Eastwood’s directorial touch doesn’t help matters as he provides only a cursory look into the domestic life of an increasingly despondent soldier. A thoroughly masculine figure to begin with, Chris’s former life as a cowboy is halted abruptly by his interest in contributing muscle to the American cause after seeing a story about recent terrorist activity in the Middle East on T.V. He is motivated to the point of signing up for the Navy SEALs, though he is initially rejected. Some indeterminate time later he comes across a gorgeous brunette at a bar. Jason Hall’s script affords a modicum of humanity to this soon-to-be relationship, a level that is somewhat respectable. Sienna Miller would be compelling as housewife Taya but the switching back and forth between Chris’s duties in Iraq and her location in sunny Texas leaves a lot to be desired.

What’s more concerning is that Eastwood’s lazy construction makes mundane the soldier’s return(s) to Iraq. Aside from what’s easily observable — the escalation of violence during each subsequent visit, and the fact that a bounty is put on the head of the most deadly sniper in American history — Tour One looks just like Tour Four. Perhaps that’s how it really is. I have never served; I cannot talk at any great length about that. And I want to be careful in describing how I feel about these sequences as I don’t want to give the impression I don’t respect what multiple tours mean to those who have undergone them. From strictly a creative standpoint, American Sniper wears out its welcome and begins firing blanks much too soon.

Scenes built entirely out of fist-clenching tension, however, do not wear out theirs. And as a corollary, the violence Chris is perpetually surrounded by — and that which understandably upsets Taya the most — is an element Eastwood appears comfortable handling. I guess such is his duty. Reduced in intensity as they may be thanks to the trailers, the hair-raising shoot outs play a large part in defining Chris as a sniper, as a soldier, as a human being. More importantly it gives the film’s version of Chris an obstacle to get over, an enemy if there ever were one. Widely regarded as the “legend” of the Iraq War, his estimated 160 kills via sniping from obscure rooftops function in the film as not simply a plot device but this character’s responsibility to country and to his fellow soldiers. The film does a wonderful job of emphasizing the sniper’s compassion in a time and place where such a quality is rare if existent at all.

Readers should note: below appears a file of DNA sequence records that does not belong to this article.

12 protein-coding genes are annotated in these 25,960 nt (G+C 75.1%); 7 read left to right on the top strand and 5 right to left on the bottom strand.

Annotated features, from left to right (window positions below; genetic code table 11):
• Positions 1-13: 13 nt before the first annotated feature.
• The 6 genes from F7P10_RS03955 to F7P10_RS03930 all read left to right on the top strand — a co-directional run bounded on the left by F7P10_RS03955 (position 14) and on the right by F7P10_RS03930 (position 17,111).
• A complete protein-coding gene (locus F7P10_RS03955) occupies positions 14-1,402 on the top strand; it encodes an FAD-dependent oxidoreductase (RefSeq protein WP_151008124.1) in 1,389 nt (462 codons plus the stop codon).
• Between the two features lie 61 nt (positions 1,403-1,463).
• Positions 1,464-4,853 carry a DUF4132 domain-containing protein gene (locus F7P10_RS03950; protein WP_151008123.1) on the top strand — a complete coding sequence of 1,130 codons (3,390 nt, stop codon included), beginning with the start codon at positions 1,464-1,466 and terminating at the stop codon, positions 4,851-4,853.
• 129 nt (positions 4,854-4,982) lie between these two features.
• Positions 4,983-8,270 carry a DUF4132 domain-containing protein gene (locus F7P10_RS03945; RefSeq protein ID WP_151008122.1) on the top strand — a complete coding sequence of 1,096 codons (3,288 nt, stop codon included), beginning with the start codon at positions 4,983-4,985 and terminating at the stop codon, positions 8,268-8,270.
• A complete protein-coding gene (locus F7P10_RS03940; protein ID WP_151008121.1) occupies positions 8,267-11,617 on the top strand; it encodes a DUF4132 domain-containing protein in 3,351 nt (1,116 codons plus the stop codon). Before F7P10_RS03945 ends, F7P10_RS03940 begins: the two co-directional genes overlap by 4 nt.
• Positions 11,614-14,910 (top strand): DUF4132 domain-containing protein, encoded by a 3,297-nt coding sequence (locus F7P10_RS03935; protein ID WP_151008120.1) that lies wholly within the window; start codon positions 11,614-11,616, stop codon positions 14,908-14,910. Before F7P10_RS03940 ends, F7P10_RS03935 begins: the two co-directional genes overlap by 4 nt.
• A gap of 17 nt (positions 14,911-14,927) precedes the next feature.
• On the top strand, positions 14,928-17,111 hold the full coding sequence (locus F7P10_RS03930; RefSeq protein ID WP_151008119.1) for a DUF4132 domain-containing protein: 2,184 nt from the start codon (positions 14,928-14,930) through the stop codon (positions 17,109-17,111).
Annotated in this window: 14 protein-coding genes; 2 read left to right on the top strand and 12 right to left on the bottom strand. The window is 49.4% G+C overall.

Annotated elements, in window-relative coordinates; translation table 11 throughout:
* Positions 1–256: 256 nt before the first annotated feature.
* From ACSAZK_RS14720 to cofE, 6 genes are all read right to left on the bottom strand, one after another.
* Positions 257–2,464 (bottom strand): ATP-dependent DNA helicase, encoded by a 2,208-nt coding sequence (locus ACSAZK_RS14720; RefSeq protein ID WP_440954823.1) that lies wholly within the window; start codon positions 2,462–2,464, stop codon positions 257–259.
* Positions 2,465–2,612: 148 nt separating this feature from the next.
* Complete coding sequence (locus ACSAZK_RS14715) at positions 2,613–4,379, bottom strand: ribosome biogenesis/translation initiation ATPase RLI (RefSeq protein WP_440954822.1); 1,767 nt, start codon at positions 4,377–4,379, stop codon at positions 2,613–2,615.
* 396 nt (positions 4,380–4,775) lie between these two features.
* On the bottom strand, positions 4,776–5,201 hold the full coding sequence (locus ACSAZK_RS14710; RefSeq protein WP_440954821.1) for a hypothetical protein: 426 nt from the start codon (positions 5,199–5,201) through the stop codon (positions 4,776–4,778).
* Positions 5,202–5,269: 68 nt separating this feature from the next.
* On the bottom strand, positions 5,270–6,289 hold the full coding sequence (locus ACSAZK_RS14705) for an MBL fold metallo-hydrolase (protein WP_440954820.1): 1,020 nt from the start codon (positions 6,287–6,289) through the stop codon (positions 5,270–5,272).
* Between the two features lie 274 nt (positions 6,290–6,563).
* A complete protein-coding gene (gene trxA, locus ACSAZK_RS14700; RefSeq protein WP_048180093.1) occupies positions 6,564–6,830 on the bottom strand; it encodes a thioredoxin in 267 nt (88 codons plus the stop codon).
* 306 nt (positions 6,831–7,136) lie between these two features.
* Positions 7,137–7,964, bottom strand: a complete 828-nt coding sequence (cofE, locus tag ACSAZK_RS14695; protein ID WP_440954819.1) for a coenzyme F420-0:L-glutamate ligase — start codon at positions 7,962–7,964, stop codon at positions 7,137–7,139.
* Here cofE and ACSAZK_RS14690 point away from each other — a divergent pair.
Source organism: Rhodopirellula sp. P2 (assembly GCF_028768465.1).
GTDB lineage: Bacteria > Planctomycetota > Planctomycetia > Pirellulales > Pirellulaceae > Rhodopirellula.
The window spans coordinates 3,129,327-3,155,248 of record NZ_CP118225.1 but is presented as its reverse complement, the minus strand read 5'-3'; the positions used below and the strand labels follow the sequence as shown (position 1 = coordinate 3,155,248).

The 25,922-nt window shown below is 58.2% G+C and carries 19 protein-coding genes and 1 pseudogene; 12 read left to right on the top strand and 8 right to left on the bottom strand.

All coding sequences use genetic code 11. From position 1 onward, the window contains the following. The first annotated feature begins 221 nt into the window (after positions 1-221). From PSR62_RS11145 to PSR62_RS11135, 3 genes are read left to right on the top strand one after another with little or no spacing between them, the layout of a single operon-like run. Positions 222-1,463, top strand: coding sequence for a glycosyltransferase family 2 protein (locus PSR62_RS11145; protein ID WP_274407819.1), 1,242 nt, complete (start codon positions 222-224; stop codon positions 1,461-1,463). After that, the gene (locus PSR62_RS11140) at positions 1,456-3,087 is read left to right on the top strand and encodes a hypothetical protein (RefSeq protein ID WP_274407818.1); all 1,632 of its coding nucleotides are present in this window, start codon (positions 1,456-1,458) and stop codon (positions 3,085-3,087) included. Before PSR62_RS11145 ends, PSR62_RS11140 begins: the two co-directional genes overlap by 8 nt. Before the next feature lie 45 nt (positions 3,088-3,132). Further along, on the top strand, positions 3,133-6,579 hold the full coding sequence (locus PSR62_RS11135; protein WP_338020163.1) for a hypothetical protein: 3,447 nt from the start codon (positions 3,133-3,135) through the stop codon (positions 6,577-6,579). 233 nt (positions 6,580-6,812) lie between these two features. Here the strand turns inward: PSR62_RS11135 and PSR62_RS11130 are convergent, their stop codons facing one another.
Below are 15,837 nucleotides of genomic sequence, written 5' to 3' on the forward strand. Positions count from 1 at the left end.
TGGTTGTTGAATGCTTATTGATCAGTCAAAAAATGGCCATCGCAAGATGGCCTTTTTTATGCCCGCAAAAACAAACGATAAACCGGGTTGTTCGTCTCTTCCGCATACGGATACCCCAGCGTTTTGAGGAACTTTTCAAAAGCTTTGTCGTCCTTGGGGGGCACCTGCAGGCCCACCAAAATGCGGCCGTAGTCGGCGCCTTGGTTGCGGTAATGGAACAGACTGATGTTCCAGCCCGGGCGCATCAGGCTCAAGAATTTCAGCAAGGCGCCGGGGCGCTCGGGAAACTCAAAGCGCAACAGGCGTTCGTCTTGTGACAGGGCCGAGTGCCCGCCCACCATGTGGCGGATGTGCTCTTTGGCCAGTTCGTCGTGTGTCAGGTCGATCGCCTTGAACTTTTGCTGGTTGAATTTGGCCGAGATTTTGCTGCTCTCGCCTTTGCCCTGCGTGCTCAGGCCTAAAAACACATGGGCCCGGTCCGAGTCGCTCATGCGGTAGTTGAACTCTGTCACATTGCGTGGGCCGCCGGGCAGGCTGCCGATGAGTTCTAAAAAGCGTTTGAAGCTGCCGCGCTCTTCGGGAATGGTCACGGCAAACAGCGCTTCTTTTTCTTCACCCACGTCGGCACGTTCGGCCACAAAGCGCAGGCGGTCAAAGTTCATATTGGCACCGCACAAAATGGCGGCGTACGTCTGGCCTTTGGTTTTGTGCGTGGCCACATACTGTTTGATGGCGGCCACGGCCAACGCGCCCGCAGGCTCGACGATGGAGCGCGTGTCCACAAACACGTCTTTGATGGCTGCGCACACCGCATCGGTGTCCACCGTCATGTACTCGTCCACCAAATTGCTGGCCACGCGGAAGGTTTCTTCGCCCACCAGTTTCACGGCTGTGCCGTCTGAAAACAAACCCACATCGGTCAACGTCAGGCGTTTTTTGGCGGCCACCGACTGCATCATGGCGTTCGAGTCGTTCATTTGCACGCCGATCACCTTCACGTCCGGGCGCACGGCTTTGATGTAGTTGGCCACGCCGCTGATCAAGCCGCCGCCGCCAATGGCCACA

It’s the kind of reverence you can easily tie in with Eastwood’s emphasis on fatherhood and the paternal instinct, both evident in his prolific career as a filmmaker in both acting and directorial capacities. It doesn’t factor into American Sniper as much, though the opening scenes featuring Chris with his father together hunting deer in a forest tinged golden from the low angles of the sun’s rays suggest he is still concerned about constructing a layered character study. It’s yet another interesting angle overshadowed by the director’s predilection for predictable story structure.

There’s nothing offensive about the way Clint Eastwood, himself a legend, has put this story together. American Sniper is just not the most interesting version that could have been told, nor is it the most original. Like Sienna Miller in that black nightgown of hers, we wish we could have been shown more. The more testosterone-filled among us anyway.

sammy-sheik-in-american-sniper

3-0Recommendation: Clint Eastwood wears his patriotism on his sleeves and Brad Cooper wears Extra-Large in American Sniper, a very average war film centered around a not-so-average American finding his life’s calling. Between Cooper’s dedication to his character and Eastwood’s devotion to exemplifying courage and obsession in equal measure, the film is not something you should miss if you have served any amount of time overseas (or at home — just not in prison, of course). For everyone else, this is going to be one of the best uses of Redbox/Netflix you’ll have in a while.

Rated: R

Running Time: 132 mins.

Quoted: “I’m ready. I’m ready to come home. I’m ready to come home, baby!”

All content originally published and the reproduction elsewhere without the expressed written consent of the blog owner is prohibited.

Photo credits: http://www.impawards.com; http://www.imdb.com 

2 Guns

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Release: Thursday, August 1, 2013